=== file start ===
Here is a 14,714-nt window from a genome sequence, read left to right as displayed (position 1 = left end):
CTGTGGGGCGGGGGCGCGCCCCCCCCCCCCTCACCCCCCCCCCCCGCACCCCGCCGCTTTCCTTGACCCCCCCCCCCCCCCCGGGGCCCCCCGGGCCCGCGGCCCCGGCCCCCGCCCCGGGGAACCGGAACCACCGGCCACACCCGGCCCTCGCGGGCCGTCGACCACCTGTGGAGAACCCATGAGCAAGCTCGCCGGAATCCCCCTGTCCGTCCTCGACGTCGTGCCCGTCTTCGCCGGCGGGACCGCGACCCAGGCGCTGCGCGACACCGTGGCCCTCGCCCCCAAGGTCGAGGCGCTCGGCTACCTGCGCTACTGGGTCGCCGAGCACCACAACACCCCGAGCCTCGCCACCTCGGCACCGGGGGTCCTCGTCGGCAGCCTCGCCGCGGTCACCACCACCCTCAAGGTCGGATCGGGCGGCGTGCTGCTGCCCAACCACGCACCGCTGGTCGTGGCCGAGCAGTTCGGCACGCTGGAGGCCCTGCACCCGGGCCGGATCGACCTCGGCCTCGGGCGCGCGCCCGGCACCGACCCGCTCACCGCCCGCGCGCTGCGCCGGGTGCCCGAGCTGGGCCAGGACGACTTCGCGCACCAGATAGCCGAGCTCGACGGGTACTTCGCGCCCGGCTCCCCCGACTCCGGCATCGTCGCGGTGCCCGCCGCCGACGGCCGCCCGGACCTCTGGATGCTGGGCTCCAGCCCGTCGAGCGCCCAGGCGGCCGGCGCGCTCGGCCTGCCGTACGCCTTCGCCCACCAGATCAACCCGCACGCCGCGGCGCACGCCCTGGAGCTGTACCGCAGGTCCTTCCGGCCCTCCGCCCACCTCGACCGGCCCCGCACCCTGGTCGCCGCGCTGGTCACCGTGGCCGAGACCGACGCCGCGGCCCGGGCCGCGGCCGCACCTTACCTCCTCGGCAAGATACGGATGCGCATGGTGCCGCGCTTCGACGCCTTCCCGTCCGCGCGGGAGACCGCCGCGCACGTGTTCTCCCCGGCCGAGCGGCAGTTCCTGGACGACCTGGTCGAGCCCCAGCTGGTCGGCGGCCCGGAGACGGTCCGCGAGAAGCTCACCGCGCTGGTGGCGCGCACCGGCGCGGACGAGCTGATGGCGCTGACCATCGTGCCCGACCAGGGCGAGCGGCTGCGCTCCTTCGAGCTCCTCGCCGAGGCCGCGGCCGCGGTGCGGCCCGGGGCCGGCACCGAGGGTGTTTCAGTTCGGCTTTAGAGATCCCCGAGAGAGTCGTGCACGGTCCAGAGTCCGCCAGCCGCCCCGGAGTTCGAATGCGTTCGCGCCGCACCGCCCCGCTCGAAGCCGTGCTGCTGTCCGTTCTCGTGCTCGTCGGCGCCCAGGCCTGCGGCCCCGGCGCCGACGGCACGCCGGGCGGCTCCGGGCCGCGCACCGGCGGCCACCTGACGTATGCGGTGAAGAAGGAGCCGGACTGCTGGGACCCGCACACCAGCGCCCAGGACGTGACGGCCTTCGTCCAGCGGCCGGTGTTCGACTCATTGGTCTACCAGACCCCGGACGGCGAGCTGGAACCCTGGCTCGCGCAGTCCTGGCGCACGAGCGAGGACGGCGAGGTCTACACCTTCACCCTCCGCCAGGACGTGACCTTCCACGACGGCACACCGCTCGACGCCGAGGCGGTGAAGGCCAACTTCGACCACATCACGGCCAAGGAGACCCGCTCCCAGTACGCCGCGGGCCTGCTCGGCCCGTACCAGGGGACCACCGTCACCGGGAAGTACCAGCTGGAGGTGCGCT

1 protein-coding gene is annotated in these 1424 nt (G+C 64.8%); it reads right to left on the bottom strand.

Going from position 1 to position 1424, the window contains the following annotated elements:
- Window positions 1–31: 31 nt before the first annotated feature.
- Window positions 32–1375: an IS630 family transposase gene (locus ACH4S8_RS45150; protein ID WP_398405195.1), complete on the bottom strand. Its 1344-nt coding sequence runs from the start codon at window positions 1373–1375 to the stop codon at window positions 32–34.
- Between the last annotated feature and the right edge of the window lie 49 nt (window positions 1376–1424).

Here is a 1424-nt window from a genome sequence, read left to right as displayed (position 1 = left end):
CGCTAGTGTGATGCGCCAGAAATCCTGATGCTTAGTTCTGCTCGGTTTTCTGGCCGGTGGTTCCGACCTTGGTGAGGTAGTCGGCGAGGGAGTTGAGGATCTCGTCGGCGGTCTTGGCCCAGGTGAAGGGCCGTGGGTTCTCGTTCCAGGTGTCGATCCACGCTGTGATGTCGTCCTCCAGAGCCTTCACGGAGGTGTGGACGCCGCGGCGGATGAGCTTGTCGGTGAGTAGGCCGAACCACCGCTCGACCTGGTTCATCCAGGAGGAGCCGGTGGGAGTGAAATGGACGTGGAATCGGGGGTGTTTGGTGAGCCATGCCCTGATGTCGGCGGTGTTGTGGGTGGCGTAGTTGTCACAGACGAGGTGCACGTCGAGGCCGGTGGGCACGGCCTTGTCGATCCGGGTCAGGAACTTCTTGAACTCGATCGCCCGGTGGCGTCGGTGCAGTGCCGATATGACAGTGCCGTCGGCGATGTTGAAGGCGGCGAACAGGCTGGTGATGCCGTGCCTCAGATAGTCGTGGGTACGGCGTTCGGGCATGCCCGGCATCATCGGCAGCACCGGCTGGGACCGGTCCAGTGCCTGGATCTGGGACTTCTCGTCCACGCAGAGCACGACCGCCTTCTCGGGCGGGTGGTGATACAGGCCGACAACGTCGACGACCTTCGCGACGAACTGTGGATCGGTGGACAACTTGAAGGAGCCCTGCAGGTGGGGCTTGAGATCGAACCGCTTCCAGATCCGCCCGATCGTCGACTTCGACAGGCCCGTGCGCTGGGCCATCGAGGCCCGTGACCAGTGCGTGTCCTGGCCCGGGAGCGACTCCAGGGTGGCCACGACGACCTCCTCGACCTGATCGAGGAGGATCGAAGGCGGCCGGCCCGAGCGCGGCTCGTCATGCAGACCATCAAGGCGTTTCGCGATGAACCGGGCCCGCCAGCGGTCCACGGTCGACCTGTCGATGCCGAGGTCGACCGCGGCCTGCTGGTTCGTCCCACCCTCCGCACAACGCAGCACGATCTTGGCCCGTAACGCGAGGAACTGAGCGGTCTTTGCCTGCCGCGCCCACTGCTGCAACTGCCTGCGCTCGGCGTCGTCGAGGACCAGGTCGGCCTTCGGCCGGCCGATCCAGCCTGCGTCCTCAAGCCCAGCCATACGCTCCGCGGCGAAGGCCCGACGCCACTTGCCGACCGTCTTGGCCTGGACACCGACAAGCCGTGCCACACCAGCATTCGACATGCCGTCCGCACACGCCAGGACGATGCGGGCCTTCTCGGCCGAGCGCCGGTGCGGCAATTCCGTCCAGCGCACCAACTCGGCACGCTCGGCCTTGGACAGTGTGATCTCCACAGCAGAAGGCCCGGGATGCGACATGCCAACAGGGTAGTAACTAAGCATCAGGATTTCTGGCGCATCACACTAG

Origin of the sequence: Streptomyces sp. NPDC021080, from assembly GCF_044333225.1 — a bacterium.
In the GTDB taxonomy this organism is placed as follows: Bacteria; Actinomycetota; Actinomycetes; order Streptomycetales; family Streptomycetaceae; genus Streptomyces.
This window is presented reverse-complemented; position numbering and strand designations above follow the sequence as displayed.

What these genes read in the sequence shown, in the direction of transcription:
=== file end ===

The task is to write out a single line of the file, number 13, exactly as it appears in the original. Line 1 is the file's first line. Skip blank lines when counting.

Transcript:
What these genes read in the sequence shown, in the direction of transcription: